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Thomas Bulfinch
This eBook from the Gutenberg Project consists of approximately 980 pages of information about The Age of Fable.

“‘Let us see this sad procession,’ said she, and mounted to a turret, whence through an open window she looked upon the funeral.  Scarce had her eyes rested upon the form of Iphis stretched on the bier, when they began to stiffen, and the warm blood in her body to become cold.  Endeavoring to step back, she found she could not move her feet; trying to turn away her face, she tried in vain; and by degrees all her limbs became stony like her heart.  That you may not doubt the fact, the statue still remains, and stands in the temple of Venus at Salamis, in the exact form of the lady.  Now think of these things, my dear, and lay aside your scorn and your delays, and accept a lover.  So may neither the vernal frosts blight your young fruits, nor furious winds scatter your blossoms!”

When Vertumnus had spoken thus, he dropped the disguise of an old woman, and stood before her in his proper person, as a comely youth.  It appeared to her like the sun bursting through a cloud.  He would have renewed his entreaties, but there was no need; his arguments and the sight of his true form prevailed, and the Nymph no longer resisted, but owned a mutual flame.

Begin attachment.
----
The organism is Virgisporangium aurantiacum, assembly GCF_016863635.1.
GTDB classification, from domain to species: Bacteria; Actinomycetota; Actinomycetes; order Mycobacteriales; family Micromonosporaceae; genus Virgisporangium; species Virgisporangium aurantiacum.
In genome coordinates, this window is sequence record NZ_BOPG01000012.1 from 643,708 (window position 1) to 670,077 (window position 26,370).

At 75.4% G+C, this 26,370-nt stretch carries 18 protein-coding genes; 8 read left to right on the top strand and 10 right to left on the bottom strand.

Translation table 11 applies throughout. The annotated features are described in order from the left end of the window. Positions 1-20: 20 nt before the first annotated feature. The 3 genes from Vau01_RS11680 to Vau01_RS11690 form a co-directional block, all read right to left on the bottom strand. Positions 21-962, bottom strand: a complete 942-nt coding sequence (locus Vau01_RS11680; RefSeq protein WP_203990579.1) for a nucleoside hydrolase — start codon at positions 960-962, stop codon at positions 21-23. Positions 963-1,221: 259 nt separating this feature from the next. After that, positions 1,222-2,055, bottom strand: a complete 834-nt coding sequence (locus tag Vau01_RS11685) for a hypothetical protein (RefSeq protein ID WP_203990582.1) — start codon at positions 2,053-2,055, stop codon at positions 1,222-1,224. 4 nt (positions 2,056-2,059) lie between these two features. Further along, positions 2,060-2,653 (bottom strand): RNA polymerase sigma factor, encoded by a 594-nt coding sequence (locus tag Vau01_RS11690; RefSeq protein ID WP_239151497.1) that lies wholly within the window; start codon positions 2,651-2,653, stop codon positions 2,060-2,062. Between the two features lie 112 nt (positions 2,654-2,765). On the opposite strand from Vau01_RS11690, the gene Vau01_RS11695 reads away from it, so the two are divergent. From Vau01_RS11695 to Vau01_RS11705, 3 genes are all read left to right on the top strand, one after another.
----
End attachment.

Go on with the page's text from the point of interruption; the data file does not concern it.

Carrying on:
Pomona was the especial patroness of the Apple-orchard, and as such she was invoked by Phillips, the author of a poem on Cider, in blank verse.  Thomson in the “Seasons” alludes to him: 

    “Phillips, Pomona’s bard, the second thou
     Who nobly durst, in rhyme-unfettered verse,
     With British freedom, sing the British song.”

But Pomona was also regarded as presiding over other fruits, and as such is invoked by Thomson: 

    “Bear me, Pomona, to thy citron groves,
     To where the lemon and the piercing lime,
     With the deep orange, glowing through the green,
     Their lighter glories blend.  Lay me reclined
     Beneath the spreading tamarind, that shakes,
     Fanned by the breeze, its fever-cooling fruit.”

CHAPTER XI

CUPID AND PSYCHE

A certain king and queen had three daughters.  The charms of the two elder were more than common, but the beauty of the youngest was so wonderful that the poverty of language is unable to express its due praise.  The fame of her beauty was so great that strangers from neighboring countries came in crowds to enjoy the sight, and looked on her with amazement, paying her that homage which is due only to Venus herself.  In fact Venus found her altars deserted, while men turned their devotion to this young virgin.  As she passed along, the people sang her praises, and strewed her way with chaplets and flowers.

This perversion of homage due only to the immortal powers to the exaltation of a mortal gave great offence to the real Venus.  Shaking her ambrosial locks with indignation, she exclaimed, “Am I then to be eclipsed in my honors by a mortal girl?  In vain then did that royal shepherd, whose judgment was approved by Jove himself, give me the palm of beauty over my illustrious rivals, Pallas and Juno.  But she shall not so quietly usurp my honors.  I will give her cause to repent of so unlawful a beauty.”

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